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WHAT WORKS IN EDUCATION The George Lucas Educational Foundation

Social and Emotional Learning Research Review: Evidence-Based Programs

Choosing the best program to implement social and emotional learning in your school can be daunting. Edutopia's research analyst recommends these research-proven programs.
Vanessa Vega
Former Edutopia Senior Manager of Research

Given the strong evidence that social and emotional learning can contribute to academic success, how do educators choose the right SEL programs? We've compiled a chart with our recommendations for some of the most effective research-proven SEL programs available.

Schools That Work:

In North Charleston, South Carolina, elementary school girls build strong relationships as part of the WINGS for Kids afterschool program. Learn more about this program.

Credit: Grace Rubenstein
Evidence-Based SEL Programs*
  Practices Outcomes & Evidence
Roots of Empathy
K-8
  • Classroom sessions over a twenty-seven-week program involve nine family visits with a baby (ages 6-12 months). The trainer facilitates the curriculum, and can be anyone except the teacher who participates in a training program with Roots of Empathy.
  • Decreased aggression (approximately half as many youth getting into fights each year)
  • Increased prosocial behavior
  • Immediate and long-term effects, lasting up to three years after intervention

(Schonert-Reichl, Smith, Zaidman-Zait & Hertzman, 2012; Santos, Chartier, Whalen, Chateau & Boyd, 2011; Cain & Carnellor, 2008)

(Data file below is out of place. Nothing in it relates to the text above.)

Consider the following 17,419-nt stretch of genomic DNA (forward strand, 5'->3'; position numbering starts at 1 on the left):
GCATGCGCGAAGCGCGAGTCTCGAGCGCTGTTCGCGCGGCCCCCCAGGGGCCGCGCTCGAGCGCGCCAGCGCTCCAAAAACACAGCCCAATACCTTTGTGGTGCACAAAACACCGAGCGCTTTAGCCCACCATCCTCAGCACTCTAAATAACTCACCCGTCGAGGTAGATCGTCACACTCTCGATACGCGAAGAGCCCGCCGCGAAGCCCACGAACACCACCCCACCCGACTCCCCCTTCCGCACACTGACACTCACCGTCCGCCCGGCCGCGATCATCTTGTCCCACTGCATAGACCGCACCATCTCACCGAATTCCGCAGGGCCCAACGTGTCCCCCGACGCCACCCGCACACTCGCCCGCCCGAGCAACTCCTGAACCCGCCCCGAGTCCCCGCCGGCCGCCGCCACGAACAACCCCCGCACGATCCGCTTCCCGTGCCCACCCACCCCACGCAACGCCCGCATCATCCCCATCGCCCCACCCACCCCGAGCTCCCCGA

Positive Action
K-12
  • Thinking and doing positive actions
  • Based on the premise that you feel good about yourself when you think and do positive actions, and that there is always a positive way to do things.
  • Academic achievement gains, averaging 14 percentile points
  • Decreased violent behaviors, averaging 19 percentile points

(U.S. Department of Education, 2007)

Responsive Classroom Approach
K-5
  • Morning meetings
  • Three to five positively stated school rules (developmentally and individually relevant to the child) for the whole school or classroom
  • Responding to misbehavior with positive redirecting language and logical consequences
  • Problem-solving strategies in class or small-groups; written agreements with individual students
  • Modeling, role-playing and positive teacher language to teach expected behaviors
  • Continuous evaluation of implementation and impact
  • Increased math and reading test scores
  • Improved student attitudes about schools, teachers, and peers
  • Decreased misbehavior and improved social skills
  • Teachers felt more effective and positive about teaching, offered higher-quality instruction, and collaborated more frequently with other teachers

(Brock, Nishida, Chiong, Grimm & Rimm-Kaufman, 2008; Sawyer & Rimm-Kaufman, 2007; Rimm-Kauffman & Chiu, 2007; Rimm-Kaufman, Fan, Chiu & You, 2007)

Second Step
Pre-K-8
  • Skills in impulse control, (e.g. using self-talk), showing empathy, anger and emotional management, and problem-solving